International Migration: A Very Short Introduction

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OUP Oxford, Feb 22, 2007 - Business & Economics - 140 pages
Why has international migration become an issue of such intense public and political concern? How closely linked are migrants with terrorist organizations? What factors lie behind the dramatic increase in the number of women migrating? This Very Short Introduction looks at the phenomenon of international human migration — both legal and illegal — to reveal that migration actually presents opportunities that must be taken advantage of in light of the current economic climate. The author debunks myths such as the claim that migrants take jobs away from local workers, and that they take advantage of the health care system and western living conditions without returning any benefits of their own, and reveals that society as we now know it can not function without them. Not only do migrants fill a key gap in the domestic labour market, they also have a significant impact on the economies of their home countries — in places such as Mexico and the Philippines, the remittances they send home often exceed official development aid. Using interviews with migrants from around the world, the author presents the human side of topics such as asylum and refugees, human trafficking, migrant smuggling, development, and the international labour force. His goal throughout is to allow readers to see beyond the negative spin usually given the subject by the media and politicians, and come to their own conclusions on the international migration situation today. ABOUT THE SERIES: The Very Short Introductions series from Oxford University Press contains hundreds of titles in almost every subject area. These pocket-sized books are the perfect way to get ahead in a new subject quickly. Our expert authors combine facts, analysis, perspective, new ideas, and enthusiasm to make interesting and challenging topics highly readable.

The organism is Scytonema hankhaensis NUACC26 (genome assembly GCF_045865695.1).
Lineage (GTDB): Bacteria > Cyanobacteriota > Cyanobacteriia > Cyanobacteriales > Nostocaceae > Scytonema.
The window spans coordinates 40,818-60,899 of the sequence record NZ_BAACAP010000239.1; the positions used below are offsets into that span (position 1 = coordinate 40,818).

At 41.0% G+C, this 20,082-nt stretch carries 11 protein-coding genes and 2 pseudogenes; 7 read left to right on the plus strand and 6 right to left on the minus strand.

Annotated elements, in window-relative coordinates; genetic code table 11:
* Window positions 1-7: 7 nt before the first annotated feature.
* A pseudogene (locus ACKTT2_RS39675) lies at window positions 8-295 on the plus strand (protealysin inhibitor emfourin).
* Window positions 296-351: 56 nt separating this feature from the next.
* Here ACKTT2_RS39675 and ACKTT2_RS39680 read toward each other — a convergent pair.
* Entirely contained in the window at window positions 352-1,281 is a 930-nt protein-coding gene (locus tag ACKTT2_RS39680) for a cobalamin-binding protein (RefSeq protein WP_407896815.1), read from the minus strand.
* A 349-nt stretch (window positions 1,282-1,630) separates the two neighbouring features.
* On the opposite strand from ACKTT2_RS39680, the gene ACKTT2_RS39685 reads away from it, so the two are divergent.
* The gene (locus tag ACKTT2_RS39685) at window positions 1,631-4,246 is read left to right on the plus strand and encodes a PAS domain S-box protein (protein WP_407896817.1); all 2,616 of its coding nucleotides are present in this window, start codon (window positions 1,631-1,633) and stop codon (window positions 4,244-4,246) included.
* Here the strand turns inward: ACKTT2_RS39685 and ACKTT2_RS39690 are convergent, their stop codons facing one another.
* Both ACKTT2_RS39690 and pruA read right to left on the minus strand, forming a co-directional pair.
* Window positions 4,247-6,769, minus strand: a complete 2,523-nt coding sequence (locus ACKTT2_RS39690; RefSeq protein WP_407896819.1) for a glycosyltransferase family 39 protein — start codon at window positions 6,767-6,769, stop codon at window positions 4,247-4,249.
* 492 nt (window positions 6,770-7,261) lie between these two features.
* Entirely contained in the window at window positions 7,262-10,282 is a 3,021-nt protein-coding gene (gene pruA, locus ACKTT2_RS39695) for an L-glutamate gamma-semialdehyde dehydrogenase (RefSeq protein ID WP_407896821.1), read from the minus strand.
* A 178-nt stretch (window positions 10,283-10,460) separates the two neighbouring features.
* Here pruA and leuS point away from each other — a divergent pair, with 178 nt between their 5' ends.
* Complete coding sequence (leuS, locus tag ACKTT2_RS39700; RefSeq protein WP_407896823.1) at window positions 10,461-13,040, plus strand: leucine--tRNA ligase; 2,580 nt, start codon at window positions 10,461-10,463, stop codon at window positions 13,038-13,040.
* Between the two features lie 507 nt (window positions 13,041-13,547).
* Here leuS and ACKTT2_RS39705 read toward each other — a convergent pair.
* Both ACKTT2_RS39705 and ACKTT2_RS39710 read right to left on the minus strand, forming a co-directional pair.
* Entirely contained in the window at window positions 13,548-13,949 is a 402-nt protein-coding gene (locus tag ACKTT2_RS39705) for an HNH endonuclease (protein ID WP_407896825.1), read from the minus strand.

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it is a good book for older readers. Read full review

Contents

1 Why migration matters
1
2 Who is a migrant?
16
3 Migration and globalization
28
4 Migration and development
41
5 Irregular migration
54
6 Refugees and asylumseekers
70
7 Migrants in society
90
8 The future of international migration
109
Further reading
125
Index
129
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About the author (2007)

Khalid Koser is Lecturer in Human Geography at University College London. In 2004-05 he was seconded to the Global Commission on International Migration, where he helped write the Commission's report for the UN Secretary-General. He has published widely on international migration and refugees,and is editor or co-editor of four books on the subject including iNew Approaches to Migration/i (Routledge, 2002), and iNew African Diasporas/i(2003). He is currently Vice-President of the International Association for the Study of Forced Migration, and on the editorial board for the journaliEthnic and Racial Studies/i. He has had extensive media experience throughout the world, with interviews appearing in broadsheets including iThe Observer/i, iThe Guardian/i and iThe Economist/i.

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